The proper segregation of e-waste is a must and while we do not have much of this waste currently in villages, this would be a good time to develop a system that will efficiently deal with it. Most of our fresh food comes from this setting and thus avoidance of this waste could be the best possibility. 

A bigger and more challenging problem is the chemical pollution in rural areas. It comprises of not just pesticides and herbicides that are currently used for agricultural purposes but also household cleaning items or harsh chemicals for house painting. As a rural setting usually consists of water and soil resources used for farming and husbandry, use of these chemicals pollutes the area and with time, accumulation of these chemicals may occur! such a contamination can easily be transferred from the crop to humans and thus cause what is now known as endocrine disruption i.e. hormone regulation of the body can be affected. This chemical contamination has been going on for many years for some very common chemicals and thus an efficient way of usage, as well as discarding, has to be implemented. We will look at some new ways of dealing with these chemicals.

WhatsApp Image 2019-07-11 at 4.42.33 PM

The most common household chemicals are shown. Pesticides, household cleaners, antibiotic medicines used for animals all constitute a risk and must be controlled. Contamination of soil and water must be curbed. Image of common chemical waste in a rural area in northern India. Image provided by Surjit Singh Bains, Village Bains, Punjab, India.

Usually, waste sites are a mixture of all the wastes listed above and a long term dumping (akin to landfill) may result in damage to the local soil and water resources.


Image of a recent clean-up drive in Shimla by Healing Himalayas Foundation.

What can we do?

Now that we have segregated the various wastes into 4 categories, let us try to build a general map of how a village in India could possibly develop ways of disposal with minimum supervision and maximum efficiency. Somethings can always vary between different villages but the main culprits will be covered and disposed off as discussed in the previous section.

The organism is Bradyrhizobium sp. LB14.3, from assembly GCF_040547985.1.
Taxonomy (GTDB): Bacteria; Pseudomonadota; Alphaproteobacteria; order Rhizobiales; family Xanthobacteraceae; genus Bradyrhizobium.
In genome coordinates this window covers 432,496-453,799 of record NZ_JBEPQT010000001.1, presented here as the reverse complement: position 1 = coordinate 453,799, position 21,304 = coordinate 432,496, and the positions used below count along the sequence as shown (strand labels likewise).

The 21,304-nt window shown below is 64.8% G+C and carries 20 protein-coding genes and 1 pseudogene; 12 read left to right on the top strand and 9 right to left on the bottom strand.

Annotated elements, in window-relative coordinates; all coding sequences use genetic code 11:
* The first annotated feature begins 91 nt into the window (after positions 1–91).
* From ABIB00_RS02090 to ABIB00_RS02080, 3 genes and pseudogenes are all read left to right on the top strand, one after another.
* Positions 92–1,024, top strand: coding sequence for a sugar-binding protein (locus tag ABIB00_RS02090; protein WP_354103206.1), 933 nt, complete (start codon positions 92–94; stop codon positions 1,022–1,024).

segregationmoney collection

plasticbiowastewaste disposal plant


Instead of putting up dustbins ask everyone to collect and segregate the waste at home. The best part of this approach is slowly people become aware of what kind of waste is entering the house, which one is easy to deal with and for families that were not using traditional composting methods and do not know the advantage of composting methods, method generation takes place. This might take some effort on the part of local Panchayat or volunteers as people would need teaching. Having printed posters showing how to differentiate between dry waste and wet waste or plastic waste and bio-waste may help.


At the same time, collect a certain amount of money from every participating house. This collection should be done before the waste disposal to provide for the van/truck. When a whole community will be involved, this would be a small amount of money/household.

money collection

Once in a fortnight or month, depending on amount of garbage, collect it from each household and send it to nearest waste disposal plant. This would require a pick-up truck/van, one or two helping hands- Volunteers or paid workers depending on the money collection. While the plastic waste/dry waste are transported to waste disposal units (these units/facilities are in use and under government control; unfortunately people are unaware of how to get to these units or even the fact that these units exist in a rural setting. Sending waste to disposal units will also help people realize that a way to get rid of accumulated waste exist), bio-waste can be composted locally, even at home. Village homes usually have a garden or even fields that are being used for farming. Composting will provide a very natural healthy way of replenishing the soil. Many homes are already using this method to use up bio-waste in a rural setting.



The last step in this round consists of delivery of waste to the waste disposal plants. For this to work, a prior identification to such a plant near to the village is required. Money collected before will be used for this step. It is possible that the disposal plant also pays money back for every kg of the waste as these plants usually use the plastic waste to produce energy.

waste disposal plant

Once the method is generated, a periodic cycle can be produced where the three main steps are repeated every few months.

4. For the e-waste, a local vendor can be identified. As a mobile selling shop usually recycle mobiles or have contact with companies, they may be the best point of contact for generating a pathway for the disposal of these wastes. For chemical waste, decreasing usage is the best policy. Once in the local environment, it will be difficult to separate and segregate them.

Some other concurrent steps have to be taken. Awareness must be raised about general cleanliness in the village or rural setting. This awareness can be raised in the villagers by talking about the waste disposal during local meetings/ Panchayat meetings/ Temple or Gurudwara meetings. The local community should be informed about the importance of